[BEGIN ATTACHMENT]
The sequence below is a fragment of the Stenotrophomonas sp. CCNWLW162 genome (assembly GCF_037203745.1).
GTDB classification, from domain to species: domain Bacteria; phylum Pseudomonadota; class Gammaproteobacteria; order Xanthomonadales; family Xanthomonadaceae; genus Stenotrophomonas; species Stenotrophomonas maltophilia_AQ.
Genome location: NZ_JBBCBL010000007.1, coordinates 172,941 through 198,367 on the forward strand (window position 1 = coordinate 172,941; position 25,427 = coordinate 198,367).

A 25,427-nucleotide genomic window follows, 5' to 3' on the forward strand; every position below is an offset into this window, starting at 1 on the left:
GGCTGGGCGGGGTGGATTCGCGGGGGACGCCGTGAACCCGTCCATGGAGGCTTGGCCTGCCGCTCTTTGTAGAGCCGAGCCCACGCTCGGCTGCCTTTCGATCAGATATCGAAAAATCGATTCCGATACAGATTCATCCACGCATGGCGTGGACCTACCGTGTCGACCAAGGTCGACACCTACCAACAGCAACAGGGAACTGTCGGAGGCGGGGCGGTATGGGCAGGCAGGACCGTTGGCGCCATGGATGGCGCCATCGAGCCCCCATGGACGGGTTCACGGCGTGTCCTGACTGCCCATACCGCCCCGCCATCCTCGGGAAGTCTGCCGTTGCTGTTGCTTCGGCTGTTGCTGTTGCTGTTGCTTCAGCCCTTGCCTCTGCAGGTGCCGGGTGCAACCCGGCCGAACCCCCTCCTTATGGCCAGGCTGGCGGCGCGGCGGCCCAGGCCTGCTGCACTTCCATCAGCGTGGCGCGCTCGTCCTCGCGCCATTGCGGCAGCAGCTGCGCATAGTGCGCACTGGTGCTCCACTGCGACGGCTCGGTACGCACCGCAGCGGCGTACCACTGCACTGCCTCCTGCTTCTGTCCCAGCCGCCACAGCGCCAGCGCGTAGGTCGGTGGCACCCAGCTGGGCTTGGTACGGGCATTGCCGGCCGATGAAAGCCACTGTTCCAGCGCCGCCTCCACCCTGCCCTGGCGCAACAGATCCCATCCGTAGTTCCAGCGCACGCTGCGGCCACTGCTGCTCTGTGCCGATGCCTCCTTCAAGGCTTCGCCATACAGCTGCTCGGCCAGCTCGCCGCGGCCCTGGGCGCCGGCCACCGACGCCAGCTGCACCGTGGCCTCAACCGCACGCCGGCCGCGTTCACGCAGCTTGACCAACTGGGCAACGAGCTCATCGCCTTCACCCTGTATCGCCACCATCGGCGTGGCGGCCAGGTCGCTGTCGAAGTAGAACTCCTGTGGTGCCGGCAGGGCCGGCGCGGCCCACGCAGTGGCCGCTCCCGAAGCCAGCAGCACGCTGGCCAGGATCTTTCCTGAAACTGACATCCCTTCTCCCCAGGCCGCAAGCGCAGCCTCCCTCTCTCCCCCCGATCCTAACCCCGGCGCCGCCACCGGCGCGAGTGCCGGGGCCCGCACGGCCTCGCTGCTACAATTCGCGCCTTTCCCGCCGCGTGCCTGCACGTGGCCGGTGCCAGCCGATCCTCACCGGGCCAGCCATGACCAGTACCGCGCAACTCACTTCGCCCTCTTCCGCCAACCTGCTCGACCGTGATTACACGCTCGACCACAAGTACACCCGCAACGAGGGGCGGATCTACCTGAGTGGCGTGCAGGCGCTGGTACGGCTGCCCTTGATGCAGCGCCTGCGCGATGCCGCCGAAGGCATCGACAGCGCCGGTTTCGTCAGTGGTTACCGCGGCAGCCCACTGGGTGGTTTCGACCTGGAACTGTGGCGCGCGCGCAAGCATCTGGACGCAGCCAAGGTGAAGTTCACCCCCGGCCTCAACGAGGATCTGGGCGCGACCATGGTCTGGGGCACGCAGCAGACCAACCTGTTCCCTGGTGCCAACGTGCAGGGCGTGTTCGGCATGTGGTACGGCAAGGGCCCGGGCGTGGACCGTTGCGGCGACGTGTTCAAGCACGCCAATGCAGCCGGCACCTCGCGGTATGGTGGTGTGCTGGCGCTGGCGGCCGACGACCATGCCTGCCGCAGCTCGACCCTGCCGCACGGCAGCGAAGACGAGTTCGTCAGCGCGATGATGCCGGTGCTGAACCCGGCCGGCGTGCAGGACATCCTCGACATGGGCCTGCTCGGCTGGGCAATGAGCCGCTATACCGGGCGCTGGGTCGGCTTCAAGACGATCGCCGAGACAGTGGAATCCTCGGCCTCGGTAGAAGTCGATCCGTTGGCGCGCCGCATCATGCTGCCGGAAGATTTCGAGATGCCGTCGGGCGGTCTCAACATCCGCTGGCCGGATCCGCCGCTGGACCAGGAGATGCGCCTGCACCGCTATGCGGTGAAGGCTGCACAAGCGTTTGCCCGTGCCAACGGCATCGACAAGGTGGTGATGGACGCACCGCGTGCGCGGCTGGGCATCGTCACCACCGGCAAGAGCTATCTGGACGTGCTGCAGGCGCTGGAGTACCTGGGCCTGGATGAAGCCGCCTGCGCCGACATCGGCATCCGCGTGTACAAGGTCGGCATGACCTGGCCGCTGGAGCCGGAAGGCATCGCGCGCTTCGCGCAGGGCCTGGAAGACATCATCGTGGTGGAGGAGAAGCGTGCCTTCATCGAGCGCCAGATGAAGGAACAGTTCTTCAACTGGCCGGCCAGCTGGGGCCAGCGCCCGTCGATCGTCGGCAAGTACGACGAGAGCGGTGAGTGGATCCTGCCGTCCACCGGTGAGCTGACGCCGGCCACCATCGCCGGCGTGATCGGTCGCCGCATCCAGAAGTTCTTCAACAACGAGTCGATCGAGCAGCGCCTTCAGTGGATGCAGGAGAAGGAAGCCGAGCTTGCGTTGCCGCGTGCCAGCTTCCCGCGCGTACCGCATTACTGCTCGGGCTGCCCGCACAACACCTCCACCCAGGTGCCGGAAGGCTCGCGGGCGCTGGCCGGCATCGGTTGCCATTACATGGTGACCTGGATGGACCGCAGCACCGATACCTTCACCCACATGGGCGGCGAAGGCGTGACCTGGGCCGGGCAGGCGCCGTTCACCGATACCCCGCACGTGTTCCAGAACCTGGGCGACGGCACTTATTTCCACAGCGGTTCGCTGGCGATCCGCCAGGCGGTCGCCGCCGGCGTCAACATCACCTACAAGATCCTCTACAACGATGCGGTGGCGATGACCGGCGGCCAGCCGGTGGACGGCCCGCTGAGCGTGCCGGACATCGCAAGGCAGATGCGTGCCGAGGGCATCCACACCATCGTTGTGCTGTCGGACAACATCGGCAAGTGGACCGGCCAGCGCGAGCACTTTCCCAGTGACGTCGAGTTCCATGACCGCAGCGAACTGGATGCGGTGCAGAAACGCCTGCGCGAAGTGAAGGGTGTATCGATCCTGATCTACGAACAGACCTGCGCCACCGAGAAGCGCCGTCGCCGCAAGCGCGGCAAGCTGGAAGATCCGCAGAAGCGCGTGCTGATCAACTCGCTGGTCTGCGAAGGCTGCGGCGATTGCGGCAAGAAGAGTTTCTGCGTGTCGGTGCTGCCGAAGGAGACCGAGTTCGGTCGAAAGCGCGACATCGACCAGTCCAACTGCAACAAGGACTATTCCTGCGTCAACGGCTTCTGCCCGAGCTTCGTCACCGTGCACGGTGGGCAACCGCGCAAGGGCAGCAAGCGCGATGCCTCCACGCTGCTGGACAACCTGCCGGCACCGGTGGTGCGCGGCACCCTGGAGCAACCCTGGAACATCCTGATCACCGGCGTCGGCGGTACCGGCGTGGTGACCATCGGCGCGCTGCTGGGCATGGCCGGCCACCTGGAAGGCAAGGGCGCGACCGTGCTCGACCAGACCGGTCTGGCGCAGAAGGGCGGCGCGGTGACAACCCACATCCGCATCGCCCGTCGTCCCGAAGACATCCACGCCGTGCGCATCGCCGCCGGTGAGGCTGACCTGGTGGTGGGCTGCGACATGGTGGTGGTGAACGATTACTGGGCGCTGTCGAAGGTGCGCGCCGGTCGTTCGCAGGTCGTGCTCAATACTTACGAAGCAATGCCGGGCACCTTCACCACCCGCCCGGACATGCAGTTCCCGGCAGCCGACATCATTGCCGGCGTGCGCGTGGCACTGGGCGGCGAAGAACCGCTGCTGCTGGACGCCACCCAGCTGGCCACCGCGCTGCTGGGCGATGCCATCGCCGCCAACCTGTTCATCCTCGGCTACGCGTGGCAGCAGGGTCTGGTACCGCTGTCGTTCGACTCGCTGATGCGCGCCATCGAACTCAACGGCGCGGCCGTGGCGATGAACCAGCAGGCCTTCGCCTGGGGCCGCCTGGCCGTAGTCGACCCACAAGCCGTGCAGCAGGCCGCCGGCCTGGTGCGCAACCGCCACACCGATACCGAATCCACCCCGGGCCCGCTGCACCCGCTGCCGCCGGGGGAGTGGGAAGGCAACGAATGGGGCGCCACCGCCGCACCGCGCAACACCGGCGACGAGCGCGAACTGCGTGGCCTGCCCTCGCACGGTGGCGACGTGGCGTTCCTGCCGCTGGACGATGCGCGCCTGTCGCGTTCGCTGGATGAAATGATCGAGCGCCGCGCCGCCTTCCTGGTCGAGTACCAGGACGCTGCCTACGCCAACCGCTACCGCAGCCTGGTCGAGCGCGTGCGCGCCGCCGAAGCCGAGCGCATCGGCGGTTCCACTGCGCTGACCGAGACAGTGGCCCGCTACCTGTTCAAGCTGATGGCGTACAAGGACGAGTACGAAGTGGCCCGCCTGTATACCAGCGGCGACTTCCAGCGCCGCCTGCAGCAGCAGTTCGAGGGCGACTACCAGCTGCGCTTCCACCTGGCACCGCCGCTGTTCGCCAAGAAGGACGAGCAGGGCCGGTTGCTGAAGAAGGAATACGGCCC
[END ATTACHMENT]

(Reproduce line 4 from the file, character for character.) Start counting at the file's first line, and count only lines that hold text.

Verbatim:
A 25,427-nucleotide genomic window follows, 5' to 3' on the forward strand; every position below is an offset into this window, starting at 1 on the left: